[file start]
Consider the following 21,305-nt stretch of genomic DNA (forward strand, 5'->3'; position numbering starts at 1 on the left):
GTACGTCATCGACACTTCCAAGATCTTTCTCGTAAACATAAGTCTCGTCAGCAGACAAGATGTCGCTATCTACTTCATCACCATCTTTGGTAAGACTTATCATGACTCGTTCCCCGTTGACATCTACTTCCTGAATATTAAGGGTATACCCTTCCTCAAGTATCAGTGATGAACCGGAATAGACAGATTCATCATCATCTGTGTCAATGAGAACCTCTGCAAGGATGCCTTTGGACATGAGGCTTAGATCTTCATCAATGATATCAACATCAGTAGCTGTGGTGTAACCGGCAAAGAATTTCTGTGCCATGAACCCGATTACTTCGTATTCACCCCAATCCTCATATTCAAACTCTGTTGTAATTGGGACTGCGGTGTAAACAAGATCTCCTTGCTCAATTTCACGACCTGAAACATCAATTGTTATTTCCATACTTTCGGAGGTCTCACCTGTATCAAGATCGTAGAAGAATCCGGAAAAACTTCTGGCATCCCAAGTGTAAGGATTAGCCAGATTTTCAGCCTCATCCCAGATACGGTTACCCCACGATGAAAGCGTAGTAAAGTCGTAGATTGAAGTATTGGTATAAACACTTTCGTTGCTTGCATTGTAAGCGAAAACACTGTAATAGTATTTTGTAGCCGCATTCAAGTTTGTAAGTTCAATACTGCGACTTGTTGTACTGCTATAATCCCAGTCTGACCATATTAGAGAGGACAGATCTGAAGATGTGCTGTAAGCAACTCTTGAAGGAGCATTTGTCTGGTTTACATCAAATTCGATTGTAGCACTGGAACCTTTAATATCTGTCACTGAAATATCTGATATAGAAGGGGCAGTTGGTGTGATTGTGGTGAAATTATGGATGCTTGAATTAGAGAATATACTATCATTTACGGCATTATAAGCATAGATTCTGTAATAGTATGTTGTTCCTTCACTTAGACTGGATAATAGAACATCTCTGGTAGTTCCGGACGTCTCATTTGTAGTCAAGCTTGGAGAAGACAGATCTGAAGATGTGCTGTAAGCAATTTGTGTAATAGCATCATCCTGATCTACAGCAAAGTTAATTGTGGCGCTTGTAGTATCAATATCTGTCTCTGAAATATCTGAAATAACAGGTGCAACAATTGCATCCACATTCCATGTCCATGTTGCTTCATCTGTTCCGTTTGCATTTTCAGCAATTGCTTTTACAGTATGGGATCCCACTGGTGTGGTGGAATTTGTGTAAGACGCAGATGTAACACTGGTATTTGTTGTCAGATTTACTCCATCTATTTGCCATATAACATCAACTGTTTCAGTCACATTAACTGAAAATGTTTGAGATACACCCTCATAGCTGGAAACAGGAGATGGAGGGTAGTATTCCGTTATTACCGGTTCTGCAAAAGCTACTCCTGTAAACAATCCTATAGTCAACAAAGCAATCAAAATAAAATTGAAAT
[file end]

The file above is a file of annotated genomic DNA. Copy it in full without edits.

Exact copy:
Consider the following 21,305-nt stretch of genomic DNA (forward strand, 5'->3'; position numbering starts at 1 on the left):
GTACGTCATCGACACTTCCAAGATCTTTCTCGTAAACATAAGTCTCGTCAGCAGACAAGATGTCGCTATCTACTTCATCACCATCTTTGGTAAGACTTATCATGACTCGTTCCCCGTTGACATCTACTTCCTGAATATTAAGGGTATACCCTTCCTCAAGTATCAGTGATGAACCGGAATAGACAGATTCATCATCATCTGTGTCAATGAGAACCTCTGCAAGGATGCCTTTGGACATGAGGCTTAGATCTTCATCAATGATATCAACATCAGTAGCTGTGGTGTAACCGGCAAAGAATTTCTGTGCCATGAACCCGATTACTTCGTATTCACCCCAATCCTCATATTCAAACTCTGTTGTAATTGGGACTGCGGTGTAAACAAGATCTCCTTGCTCAATTTCACGACCTGAAACATCAATTGTTATTTCCATACTTTCGGAGGTCTCACCTGTATCAAGATCGTAGAAGAATCCGGAAAAACTTCTGGCATCCCAAGTGTAAGGATTAGCCAGATTTTCAGCCTCATCCCAGATACGGTTACCCCACGATGAAAGCGTAGTAAAGTCGTAGATTGAAGTATTGGTATAAACACTTTCGTTGCTTGCATTGTAAGCGAAAACACTGTAATAGTATTTTGTAGCCGCATTCAAGTTTGTAAGTTCAATACTGCGACTTGTTGTACTGCTATAATCCCAGTCTGACCATATTAGAGAGGACAGATCTGAAGATGTGCTGTAAGCAACTCTTGAAGGAGCATTTGTCTGGTTTACATCAAATTCGATTGTAGCACTGGAACCTTTAATATCTGTCACTGAAATATCTGATATAGAAGGGGCAGTTGGTGTGATTGTGGTGAAATTATGGATGCTTGAATTAGAGAATATACTATCATTTACGGCATTATAAGCATAGATTCTGTAATAGTATGTTGTTCCTTCACTTAGACTGGATAATAGAACATCTCTGGTAGTTCCGGACGTCTCATTTGTAGTCAAGCTTGGAGAAGACAGATCTGAAGATGTGCTGTAAGCAATTTGTGTAATAGCATCATCCTGATCTACAGCAAAGTTAATTGTGGCGCTTGTAGTATCAATATCTGTCTCTGAAATATCTGAAATAACAGGTGCAACAATTGCATCCACATTCCATGTCCATGTTGCTTCATCTGTTCCGTTTGCATTTTCAGCAATTGCTTTTACAGTATGGGATCCCACTGGTGTGGTGGAATTTGTGTAAGACGCAGATGTAACACTGGTATTTGTTGTCAGATTTACTCCATCTATTTGCCATATAACATCAACTGTTTCAGTCACATTAACTGAAAATGTTTGAGATACACCCTCATAGCTGGAAACAGGAGATGGAGGGTAGTATTCCGTTATTACCGGTTCTGCAAAAGCTACTCCTGTAAACAATCCTATAGTCAACAAAGCAATCAAAATAAAATTGAAAT